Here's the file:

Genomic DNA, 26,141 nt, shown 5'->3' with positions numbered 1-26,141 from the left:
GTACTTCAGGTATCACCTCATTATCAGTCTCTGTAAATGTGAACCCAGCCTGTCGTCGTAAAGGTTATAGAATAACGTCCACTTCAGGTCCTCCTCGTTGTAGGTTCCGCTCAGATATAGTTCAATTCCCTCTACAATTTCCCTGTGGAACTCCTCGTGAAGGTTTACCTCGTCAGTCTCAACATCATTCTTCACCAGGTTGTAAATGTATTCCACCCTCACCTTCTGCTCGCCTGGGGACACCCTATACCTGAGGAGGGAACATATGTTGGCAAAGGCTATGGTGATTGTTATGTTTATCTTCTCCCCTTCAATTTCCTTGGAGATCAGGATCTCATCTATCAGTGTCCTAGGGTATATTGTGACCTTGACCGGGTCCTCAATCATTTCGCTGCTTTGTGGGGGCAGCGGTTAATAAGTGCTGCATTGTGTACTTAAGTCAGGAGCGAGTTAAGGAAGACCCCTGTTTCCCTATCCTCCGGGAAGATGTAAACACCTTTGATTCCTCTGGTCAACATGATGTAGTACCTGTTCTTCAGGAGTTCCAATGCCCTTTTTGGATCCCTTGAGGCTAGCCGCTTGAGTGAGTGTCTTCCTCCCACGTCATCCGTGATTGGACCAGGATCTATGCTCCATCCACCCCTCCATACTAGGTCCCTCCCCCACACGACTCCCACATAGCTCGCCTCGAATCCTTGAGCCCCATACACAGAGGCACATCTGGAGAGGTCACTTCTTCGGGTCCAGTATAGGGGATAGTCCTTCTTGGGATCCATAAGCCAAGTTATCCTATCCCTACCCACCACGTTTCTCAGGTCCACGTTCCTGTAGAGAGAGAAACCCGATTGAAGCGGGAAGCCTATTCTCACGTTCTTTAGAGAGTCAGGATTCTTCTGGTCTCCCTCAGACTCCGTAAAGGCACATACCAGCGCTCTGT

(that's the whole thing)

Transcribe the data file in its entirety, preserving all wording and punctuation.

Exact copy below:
Genomic DNA, 26,141 nt, shown 5'->3' with positions numbered 1-26,141 from the left:
GTACTTCAGGTATCACCTCATTATCAGTCTCTGTAAATGTGAACCCAGCCTGTCGTCGTAAAGGTTATAGAATAACGTCCACTTCAGGTCCTCCTCGTTGTAGGTTCCGCTCAGATATAGTTCAATTCCCTCTACAATTTCCCTGTGGAACTCCTCGTGAAGGTTTACCTCGTCAGTCTCAACATCATTCTTCACCAGGTTGTAAATGTATTCCACCCTCACCTTCTGCTCGCCTGGGGACACCCTATACCTGAGGAGGGAACATATGTTGGCAAAGGCTATGGTGATTGTTATGTTTATCTTCTCCCCTTCAATTTCCTTGGAGATCAGGATCTCATCTATCAGTGTCCTAGGGTATATTGTGACCTTGACCGGGTCCTCAATCATTTCGCTGCTTTGTGGGGGCAGCGGTTAATAAGTGCTGCATTGTGTACTTAAGTCAGGAGCGAGTTAAGGAAGACCCCTGTTTCCCTATCCTCCGGGAAGATGTAAACACCTTTGATTCCTCTGGTCAACATGATGTAGTACCTGTTCTTCAGGAGTTCCAATGCCCTTTTTGGATCCCTTGAGGCTAGCCGCTTGAGTGAGTGTCTTCCTCCCACGTCATCCGTGATTGGACCAGGATCTATGCTCCATCCACCCCTCCATACTAGGTCCCTCCCCCACACGACTCCCACATAGCTCGCCTCGAATCCTTGAGCCCCATACACAGAGGCACATCTGGAGAGGTCACTTCTTCGGGTCCAGTATAGGGGATAGTCCTTCTTGGGATCCATAAGCCAAGTTATCCTATCCCTACCCACCACGTTTCTCAGGTCCACGTTCCTGTAGAGAGAGAAACCCGATTGAAGCGGGAAGCCTATTCTCACGTTCTTTAGAGAGTCAGGATTCTTCTGGTCTCCCTCAGACTCCGTAAAGGCACATACCAGCGCTCTGT